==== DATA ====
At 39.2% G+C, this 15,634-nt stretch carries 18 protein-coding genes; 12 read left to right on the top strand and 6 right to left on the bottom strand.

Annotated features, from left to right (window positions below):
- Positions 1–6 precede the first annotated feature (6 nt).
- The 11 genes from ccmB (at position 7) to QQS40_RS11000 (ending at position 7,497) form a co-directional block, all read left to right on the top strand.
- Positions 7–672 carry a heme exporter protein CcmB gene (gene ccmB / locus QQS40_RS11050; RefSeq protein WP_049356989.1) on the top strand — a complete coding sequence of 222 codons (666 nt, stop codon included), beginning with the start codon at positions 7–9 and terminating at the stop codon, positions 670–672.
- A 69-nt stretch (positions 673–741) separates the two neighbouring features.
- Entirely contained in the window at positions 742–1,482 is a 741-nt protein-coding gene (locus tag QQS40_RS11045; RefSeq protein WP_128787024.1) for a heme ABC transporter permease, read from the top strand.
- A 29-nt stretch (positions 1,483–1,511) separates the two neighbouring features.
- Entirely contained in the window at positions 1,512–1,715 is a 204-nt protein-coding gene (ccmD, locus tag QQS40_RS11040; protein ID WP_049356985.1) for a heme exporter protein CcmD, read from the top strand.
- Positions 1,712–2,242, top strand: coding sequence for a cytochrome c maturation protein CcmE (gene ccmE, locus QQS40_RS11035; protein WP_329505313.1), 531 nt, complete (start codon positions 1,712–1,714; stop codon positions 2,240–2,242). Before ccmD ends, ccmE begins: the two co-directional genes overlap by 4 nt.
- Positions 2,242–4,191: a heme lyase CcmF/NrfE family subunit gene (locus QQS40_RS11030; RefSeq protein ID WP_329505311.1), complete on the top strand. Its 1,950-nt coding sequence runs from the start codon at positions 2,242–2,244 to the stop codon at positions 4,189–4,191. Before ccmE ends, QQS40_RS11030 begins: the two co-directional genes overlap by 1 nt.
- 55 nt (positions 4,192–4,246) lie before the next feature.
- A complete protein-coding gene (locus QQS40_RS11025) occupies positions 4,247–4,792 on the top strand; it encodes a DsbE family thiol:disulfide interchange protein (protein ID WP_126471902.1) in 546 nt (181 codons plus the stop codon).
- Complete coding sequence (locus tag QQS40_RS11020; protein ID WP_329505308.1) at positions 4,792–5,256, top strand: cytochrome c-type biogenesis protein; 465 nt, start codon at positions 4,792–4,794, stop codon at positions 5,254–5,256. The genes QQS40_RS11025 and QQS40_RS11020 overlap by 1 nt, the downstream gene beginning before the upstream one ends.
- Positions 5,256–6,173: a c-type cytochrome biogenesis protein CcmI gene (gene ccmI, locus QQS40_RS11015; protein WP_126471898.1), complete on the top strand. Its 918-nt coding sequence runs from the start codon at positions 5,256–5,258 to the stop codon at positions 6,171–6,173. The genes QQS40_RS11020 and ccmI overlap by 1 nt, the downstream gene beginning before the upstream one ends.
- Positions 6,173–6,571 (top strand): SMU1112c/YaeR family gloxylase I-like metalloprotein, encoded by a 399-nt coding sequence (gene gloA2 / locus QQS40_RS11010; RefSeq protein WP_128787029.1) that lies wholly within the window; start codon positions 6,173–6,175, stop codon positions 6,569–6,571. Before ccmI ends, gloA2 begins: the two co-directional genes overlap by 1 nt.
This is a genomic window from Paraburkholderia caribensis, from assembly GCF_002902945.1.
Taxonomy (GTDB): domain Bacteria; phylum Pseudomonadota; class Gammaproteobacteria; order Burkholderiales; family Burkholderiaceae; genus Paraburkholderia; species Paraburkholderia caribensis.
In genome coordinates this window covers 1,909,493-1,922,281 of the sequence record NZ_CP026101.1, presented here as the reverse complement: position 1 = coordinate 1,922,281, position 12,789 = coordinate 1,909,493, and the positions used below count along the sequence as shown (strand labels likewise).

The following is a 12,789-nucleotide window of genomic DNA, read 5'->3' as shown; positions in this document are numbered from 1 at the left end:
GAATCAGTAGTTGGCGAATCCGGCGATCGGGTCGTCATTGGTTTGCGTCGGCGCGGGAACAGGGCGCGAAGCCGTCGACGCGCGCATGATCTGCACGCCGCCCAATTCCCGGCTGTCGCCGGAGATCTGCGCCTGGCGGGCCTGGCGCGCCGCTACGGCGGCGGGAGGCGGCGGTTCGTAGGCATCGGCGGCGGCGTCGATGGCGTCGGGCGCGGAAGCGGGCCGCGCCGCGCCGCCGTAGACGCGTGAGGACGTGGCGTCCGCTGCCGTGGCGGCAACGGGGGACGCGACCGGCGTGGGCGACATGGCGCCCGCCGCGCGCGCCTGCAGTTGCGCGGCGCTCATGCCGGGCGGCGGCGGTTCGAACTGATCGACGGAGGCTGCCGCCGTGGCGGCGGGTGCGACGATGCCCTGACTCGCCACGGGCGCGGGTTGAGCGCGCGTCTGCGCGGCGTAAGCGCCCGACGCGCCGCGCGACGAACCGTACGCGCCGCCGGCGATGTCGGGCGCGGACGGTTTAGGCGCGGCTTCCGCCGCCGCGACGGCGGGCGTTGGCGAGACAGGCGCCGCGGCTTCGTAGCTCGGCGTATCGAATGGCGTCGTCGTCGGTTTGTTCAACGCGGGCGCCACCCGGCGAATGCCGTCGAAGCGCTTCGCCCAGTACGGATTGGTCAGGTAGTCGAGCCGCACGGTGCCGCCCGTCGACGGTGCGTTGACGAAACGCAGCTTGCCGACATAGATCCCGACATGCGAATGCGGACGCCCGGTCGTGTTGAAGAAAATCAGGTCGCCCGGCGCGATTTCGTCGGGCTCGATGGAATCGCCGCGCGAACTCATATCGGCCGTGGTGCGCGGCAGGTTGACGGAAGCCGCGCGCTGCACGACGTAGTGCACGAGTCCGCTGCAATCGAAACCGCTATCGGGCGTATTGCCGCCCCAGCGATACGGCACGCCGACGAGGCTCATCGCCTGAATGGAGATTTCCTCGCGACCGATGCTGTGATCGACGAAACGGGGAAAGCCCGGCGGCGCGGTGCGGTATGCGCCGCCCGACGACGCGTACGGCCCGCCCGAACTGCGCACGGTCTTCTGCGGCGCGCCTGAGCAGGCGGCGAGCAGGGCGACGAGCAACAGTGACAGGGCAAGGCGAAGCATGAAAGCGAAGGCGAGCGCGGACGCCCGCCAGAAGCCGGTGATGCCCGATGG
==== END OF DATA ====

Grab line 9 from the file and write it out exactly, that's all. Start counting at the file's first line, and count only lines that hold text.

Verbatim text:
- Entirely contained in the window at positions 1,512–1,715 is a 204-nt protein-coding gene (ccmD, locus tag QQS40_RS11040; protein ID WP_049356985.1) for a heme exporter protein CcmD, read from the top strand.